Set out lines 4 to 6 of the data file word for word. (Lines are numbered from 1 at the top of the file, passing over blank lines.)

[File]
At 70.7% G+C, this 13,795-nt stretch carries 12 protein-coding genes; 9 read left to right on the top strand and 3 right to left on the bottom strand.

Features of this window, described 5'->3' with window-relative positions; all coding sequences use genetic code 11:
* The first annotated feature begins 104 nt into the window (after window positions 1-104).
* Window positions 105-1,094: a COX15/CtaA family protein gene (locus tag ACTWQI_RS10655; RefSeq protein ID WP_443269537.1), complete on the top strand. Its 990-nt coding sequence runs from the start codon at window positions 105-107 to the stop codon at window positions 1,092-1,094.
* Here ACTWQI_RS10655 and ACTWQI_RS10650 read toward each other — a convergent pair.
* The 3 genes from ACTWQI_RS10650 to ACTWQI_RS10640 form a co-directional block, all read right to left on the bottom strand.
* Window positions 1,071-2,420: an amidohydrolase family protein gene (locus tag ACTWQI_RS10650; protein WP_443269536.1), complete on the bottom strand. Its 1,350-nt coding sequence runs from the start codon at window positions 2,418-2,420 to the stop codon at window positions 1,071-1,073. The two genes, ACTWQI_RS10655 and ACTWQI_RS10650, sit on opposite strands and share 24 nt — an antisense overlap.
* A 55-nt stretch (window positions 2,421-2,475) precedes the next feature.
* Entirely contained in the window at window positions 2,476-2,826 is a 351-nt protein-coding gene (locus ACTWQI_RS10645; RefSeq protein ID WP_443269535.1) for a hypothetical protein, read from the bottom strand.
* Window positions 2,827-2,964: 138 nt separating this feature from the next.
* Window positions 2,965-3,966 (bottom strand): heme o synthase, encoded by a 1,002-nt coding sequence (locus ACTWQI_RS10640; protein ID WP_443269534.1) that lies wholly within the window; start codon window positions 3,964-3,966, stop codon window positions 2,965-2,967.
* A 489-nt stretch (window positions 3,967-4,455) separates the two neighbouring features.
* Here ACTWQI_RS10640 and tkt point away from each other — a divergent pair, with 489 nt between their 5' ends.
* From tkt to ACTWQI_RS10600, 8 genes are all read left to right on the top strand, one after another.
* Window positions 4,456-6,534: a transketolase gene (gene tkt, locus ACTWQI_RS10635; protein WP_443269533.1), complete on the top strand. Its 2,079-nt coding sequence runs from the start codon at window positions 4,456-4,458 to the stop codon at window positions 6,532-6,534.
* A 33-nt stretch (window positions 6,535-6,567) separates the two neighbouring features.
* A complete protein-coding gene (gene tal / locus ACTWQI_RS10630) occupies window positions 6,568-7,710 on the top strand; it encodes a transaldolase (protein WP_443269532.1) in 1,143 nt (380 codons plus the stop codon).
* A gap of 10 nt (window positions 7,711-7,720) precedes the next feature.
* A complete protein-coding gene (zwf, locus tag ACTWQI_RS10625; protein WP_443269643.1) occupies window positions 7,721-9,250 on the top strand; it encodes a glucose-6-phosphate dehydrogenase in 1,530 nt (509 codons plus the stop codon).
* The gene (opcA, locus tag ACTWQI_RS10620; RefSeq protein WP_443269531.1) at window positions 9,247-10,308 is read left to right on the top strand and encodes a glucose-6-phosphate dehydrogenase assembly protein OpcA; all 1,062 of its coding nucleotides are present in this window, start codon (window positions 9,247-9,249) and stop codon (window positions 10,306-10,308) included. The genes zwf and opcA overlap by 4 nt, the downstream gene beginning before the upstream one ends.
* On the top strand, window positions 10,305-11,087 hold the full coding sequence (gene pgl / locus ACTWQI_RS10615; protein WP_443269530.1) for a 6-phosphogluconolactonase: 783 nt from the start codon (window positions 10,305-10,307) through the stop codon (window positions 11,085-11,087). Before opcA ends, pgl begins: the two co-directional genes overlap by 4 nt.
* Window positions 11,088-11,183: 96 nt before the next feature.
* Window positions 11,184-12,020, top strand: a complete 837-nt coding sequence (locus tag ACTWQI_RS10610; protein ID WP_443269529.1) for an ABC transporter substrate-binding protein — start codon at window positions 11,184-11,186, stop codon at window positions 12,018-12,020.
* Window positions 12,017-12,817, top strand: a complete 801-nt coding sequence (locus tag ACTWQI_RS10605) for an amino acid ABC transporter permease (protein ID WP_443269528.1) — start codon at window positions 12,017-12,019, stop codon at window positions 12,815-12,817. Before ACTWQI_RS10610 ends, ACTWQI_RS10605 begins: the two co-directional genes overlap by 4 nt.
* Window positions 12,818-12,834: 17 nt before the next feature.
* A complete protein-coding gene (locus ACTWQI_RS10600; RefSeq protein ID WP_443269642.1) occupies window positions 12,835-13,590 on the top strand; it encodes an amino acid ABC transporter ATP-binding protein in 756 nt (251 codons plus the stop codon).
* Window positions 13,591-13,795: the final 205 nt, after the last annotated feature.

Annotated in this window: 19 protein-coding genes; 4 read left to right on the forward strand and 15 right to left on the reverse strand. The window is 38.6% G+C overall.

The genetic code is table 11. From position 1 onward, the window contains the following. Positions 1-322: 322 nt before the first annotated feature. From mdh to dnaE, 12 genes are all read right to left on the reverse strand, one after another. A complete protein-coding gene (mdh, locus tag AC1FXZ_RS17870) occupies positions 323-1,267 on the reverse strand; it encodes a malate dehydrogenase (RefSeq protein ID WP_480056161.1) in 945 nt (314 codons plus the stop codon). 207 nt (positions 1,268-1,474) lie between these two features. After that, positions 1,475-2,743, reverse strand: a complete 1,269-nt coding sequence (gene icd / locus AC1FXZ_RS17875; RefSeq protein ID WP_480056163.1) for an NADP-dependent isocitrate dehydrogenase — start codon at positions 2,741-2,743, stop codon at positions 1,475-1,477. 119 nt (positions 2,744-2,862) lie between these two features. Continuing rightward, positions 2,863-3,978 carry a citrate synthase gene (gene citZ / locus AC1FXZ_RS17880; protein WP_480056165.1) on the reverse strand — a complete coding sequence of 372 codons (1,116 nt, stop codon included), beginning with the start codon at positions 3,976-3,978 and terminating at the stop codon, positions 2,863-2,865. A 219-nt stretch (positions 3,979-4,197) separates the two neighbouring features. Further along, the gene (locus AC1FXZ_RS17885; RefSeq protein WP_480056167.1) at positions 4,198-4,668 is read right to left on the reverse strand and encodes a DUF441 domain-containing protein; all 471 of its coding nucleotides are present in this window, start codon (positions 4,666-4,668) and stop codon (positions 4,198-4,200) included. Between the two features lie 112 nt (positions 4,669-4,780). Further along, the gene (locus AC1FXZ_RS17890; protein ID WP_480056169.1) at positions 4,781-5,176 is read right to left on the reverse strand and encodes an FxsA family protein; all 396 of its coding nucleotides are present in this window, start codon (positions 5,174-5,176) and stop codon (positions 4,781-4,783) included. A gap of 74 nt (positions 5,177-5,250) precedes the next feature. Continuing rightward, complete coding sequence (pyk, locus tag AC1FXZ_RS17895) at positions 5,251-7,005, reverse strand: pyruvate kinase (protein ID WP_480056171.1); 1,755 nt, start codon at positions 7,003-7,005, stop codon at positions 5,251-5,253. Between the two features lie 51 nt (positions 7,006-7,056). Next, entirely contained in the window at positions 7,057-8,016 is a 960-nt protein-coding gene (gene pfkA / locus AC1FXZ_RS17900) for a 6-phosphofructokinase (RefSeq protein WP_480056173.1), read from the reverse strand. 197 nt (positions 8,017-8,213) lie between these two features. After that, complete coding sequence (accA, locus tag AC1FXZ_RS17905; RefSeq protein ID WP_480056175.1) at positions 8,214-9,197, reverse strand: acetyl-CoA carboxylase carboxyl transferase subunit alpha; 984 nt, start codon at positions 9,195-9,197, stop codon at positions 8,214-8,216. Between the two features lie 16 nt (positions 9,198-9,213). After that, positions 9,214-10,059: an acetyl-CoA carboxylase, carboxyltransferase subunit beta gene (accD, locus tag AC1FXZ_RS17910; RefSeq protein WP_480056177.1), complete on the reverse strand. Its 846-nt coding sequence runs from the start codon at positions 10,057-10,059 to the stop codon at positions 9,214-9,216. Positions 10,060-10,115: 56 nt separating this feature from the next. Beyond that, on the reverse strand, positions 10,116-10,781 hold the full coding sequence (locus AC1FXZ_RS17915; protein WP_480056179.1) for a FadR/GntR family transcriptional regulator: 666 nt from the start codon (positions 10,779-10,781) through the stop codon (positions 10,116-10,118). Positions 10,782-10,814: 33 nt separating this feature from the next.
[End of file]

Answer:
* Window positions 105-1,094: a COX15/CtaA family protein gene (locus tag ACTWQI_RS10655; RefSeq protein ID WP_443269537.1), complete on the top strand. Its 990-nt coding sequence runs from the start codon at window positions 105-107 to the stop codon at window positions 1,092-1,094.
* Here ACTWQI_RS10655 and ACTWQI_RS10650 read toward each other — a convergent pair.
* The 3 genes from ACTWQI_RS10650 to ACTWQI_RS10640 form a co-directional block, all read right to left on the bottom strand.